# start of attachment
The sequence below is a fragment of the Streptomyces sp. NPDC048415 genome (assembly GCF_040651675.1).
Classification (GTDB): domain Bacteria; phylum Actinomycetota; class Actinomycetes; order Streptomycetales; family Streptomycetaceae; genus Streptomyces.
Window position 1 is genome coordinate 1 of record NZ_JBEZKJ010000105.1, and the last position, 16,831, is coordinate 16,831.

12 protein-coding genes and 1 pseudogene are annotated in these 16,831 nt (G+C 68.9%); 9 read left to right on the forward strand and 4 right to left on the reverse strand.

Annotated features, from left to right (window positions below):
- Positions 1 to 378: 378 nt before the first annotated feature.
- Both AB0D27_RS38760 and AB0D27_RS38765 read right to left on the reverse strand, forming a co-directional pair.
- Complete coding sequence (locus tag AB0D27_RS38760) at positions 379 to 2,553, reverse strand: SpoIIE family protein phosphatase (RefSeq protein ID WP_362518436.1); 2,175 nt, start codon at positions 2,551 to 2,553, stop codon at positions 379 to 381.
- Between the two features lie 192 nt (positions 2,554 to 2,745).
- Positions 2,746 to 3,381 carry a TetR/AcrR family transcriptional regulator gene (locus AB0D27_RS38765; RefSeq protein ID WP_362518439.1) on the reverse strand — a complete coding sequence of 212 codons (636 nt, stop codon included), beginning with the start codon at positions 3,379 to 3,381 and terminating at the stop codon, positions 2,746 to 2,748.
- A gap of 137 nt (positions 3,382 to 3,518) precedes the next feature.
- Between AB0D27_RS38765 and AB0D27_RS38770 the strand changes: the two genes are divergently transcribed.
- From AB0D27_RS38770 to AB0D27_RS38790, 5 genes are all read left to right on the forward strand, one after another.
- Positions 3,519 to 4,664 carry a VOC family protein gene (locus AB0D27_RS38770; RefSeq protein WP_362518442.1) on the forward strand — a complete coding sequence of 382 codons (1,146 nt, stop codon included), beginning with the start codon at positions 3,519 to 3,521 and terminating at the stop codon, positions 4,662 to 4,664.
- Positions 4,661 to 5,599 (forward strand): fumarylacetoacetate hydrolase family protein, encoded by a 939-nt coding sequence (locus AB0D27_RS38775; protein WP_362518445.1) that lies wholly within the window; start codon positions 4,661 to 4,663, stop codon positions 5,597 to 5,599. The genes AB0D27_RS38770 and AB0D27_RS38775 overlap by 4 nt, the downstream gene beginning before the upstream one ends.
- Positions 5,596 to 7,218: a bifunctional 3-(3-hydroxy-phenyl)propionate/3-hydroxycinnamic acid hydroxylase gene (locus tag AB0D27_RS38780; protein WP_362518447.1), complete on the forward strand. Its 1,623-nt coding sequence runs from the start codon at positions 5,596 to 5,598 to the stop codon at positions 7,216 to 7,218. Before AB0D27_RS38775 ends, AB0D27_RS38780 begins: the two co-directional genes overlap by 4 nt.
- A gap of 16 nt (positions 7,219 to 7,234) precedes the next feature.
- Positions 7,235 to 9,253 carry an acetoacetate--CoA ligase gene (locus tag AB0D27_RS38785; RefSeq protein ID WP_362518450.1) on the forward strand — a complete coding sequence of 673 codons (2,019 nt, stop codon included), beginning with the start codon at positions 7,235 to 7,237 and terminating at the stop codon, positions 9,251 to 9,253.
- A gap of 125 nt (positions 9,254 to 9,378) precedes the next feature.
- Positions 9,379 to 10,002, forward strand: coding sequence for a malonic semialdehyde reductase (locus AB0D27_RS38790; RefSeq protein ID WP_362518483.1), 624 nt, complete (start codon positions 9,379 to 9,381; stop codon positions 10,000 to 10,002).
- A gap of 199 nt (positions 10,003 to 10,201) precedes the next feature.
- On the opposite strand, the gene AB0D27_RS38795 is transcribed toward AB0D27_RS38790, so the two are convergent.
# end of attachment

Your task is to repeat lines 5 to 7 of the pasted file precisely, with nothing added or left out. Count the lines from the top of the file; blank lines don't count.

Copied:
Annotated features, from left to right (window positions below):
- Positions 1 to 378: 378 nt before the first annotated feature.
- Both AB0D27_RS38760 and AB0D27_RS38765 read right to left on the reverse strand, forming a co-directional pair.